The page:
Rahim walked on towards the park. “Ma...”, he mumbled out, tears streaking down his dirt smudged face. He had woken up at their one-room shanty house to find her already gone for her day's chores as an ayah at the school next to the park.

A delicious smell wafting from the park area made Rahim's stomach grumble with hunger. He had not had his breakfast and had not even had his last night's meal, he remembered. Ma did not bring home food last night.

“Hey! Where are you going? You cannot go inside.”the elderly, mustached guard at the gate warned Rahim as curiosity got the better of him. Lost for words, Rahim retreated his footsteps and stood next to the guard at the gate, instead. The entire place had been fashioned in a taboo-like manner, he noticed. Children his age, dressed very colorfully were playing around. A podium had been set up in the middle, just like the ones on which politicians strode to give speeches; Rahim had seen such things on TV at his neighbor's place.

Who was coming? Was it the Tarek Zia guy? At 7 years of age, Rahim surely was not unaware of the nation's political situation. No wonder there were food arrangements, that man hosted a lot of 'kangali-bhoje's, he knew. He and his mother had even attended one, being paid tk.100 each and as a bonus being fed mouth-watering khichdi. Rahim's stomach churned at the thought of the khichdi.

“What are you doing there? The competition is about to begin and you are still stuck here?”a lady in a pink cotton sari called out from behind and took Rahim's small hand in hers. “Why didn't you let him in?”she inquired to the guard.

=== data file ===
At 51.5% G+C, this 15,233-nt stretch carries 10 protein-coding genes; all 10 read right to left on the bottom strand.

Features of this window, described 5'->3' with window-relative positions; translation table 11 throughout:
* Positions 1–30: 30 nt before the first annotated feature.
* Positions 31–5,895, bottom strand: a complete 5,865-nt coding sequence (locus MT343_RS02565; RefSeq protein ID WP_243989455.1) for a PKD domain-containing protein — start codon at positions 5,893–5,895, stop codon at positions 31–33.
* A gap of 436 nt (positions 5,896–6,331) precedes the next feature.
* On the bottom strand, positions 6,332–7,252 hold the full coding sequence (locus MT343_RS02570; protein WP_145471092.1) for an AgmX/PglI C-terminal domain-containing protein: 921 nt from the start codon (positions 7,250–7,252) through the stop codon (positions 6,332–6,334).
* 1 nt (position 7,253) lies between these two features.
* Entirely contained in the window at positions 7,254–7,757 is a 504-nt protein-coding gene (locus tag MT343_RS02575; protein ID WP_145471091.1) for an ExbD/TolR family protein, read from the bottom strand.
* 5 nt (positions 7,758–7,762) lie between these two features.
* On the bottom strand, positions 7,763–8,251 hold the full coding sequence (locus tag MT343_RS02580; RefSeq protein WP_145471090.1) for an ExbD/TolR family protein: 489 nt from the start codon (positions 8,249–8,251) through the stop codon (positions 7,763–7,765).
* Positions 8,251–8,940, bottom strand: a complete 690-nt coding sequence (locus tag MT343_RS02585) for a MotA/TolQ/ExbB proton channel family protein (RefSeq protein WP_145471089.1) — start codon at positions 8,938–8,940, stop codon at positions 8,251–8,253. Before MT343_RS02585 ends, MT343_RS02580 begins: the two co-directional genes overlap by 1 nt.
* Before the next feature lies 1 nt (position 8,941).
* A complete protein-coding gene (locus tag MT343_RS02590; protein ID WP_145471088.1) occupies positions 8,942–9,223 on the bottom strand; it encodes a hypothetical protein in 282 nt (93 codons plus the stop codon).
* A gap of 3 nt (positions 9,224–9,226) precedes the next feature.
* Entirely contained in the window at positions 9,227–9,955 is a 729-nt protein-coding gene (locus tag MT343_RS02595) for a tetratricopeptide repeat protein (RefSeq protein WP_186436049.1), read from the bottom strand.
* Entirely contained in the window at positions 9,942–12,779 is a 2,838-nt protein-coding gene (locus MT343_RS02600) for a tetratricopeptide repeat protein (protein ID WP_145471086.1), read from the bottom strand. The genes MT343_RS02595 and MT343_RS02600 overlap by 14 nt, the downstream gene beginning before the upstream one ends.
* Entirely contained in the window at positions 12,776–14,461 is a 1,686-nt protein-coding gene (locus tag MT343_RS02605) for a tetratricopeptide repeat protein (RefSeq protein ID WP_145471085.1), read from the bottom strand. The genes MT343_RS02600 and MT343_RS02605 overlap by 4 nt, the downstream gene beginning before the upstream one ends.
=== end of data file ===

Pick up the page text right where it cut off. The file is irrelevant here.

“He never told me he was participating.”the bewildered guard replied.

“Come boy. What's your name? And why has your mum not come with you?”---the woman asked Rahim so nonchalantly as if she didn't need a reply to her queries at all. Too scared to string two words together, Rahim found himself deposited at the hands of two young pretty ladies who were jotting down names of the other children.

“What did you say your name was?”the old woman shot the inquiry at him again.

“Ra---Rahim”the panicked Rahim stammered.

As the women hurriedly scribbled down his name, Rahim noticed the attires of the children around him. Some were dressed in red saris like brides. One had a doctor's white coat on, with a certain instrument hung around his neck, the kind doctors put to their ears while the other end is placed on a patient's chest. Rahim had seen this at the municipal doctor's chamber where last month when he had been down with fever, his mother had taken him. The thing had a weird name; but Rahim could no longer remember what.